When the latest literary scandals emerged—first Gay Talese, with his problematic lack-of-female-faves situation, then Calvin Trillin, who may not be the person to invite along for hot-pot in Chinatown—I thought, not again. Not because I felt for them, exactly, but because these cycles end up accomplishing the opposite of their ostensible diversity-promoting aims.

That old Oscar Wilde formula—“There is only one thing in the world worse than being talked about, and that is not being talked about”—hasn’t somehow ceased to apply in the social-media age. As new and scary as the Twitter horde can seem, a buzz of any kind is what fuels book sales and article shares. In a characteristically persuasive Jezebel post about Talese, Jia Tolentino suggested giving less weight to crotchety comments:

[I]t’s also arguable, and I’d argue it, that part of removing old men like Gay Talese from their positions of extreme prominence is caring less about the dumb, ungenerous, anachronistic things they tend to say.

That’s part of the way there, but I’d go further. The shaming cycle helps certain highly established individuals, so much that the hypothesis that online criticism is “shaming” and destructive needs revision. It’s important to note that this really only applies to prominent people. (A helpful dividing line: Does the person in question have a publicist? A new book or television show to promote?) It’s a little different when the gaffe-purveyor is a private citizen without aspirations to notoriety—although there, too, there’s some fuzziness. Some just get written about by Jon Ronson, the anti-shaming movement’s leading writer; others manage to parlay unanticipated scandal (and a Ronson intervention) into a book deal of their own. But for writers, public intellectuals, pop stars, and comedians, the stakes are different. They have chosen to be in the public eye.

Even so, the ecosystem is complicated. Let’s zoom out. If you take a wider view of call-out culture, it’s easy to see it isn’t just about self-righteous progressives making the relatively powerful feel guilty and perhaps a bit more self-aware. Each faction involved—including the self-righteous progressives—has its own motivations. There’s the anti-PC brigade, ever prepared to destroy their latest target. And then there’s the media coverage, geared more towards covering (inventing?) outrage than to taking any particular stance. The end result: To be part of this news cycle is to count. The famous-for-his-field white dude who gaffed is the story.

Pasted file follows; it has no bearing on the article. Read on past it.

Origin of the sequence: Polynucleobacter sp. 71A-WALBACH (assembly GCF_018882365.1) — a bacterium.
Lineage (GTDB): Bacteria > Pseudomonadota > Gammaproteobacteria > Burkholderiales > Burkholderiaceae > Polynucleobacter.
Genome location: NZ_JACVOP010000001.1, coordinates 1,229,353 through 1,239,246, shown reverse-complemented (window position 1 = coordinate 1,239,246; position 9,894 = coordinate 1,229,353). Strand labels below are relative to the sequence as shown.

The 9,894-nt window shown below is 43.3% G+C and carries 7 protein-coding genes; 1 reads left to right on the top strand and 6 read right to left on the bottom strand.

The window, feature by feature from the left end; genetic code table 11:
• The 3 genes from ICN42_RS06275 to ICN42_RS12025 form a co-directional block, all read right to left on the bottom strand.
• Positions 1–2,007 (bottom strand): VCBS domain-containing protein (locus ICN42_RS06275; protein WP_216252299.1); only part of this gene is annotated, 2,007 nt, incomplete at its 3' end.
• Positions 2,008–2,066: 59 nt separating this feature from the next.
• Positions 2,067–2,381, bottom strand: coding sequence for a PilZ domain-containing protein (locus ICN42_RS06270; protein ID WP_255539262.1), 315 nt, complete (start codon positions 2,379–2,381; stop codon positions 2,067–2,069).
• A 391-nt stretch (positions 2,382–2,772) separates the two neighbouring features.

Part of the problem with the shaming cycle is empathy. Anyone getting criticized on Twitter will—thanks, in part, to Ronson’s intervention—elicit not just further criticism, but also defenses, from people who could well imagine themselves making a similar gaffe and receiving similar negative attention. Almost inevitably, a context will emerge, and the terrible thing someone said will start to seem only mildly unfortunate. The punishments can be a bit much at times. This makes the people at the center of these pile-ons vaguely sympathetic figures to a broader set of onlookers, including some from the demographic that this person had initially maligned.

To return to Tolentino’s point: It will take a while for the old ways to become irrelevant. My point isn’t that it’s hypersensitive to care when one of these incidents occurs. But I’d suggest switching from callouts to… let’s call them call-arounds. As in, the reaction to an offensive (or just dated and phoned-in) poem about Chinese food could be supporting an Asian-American author, whether that’s buying a book or sharing an essay on social media. It’s closer to the “Do Not Link” approach, or more still, to the thing where, when a politician says something terrible about an issue you care about, you donate to an opposing politician’s campaign or to the appropriate non-profit. But the call-arounds don’t need to involve purchases or donations. What matters is the redirection of attention.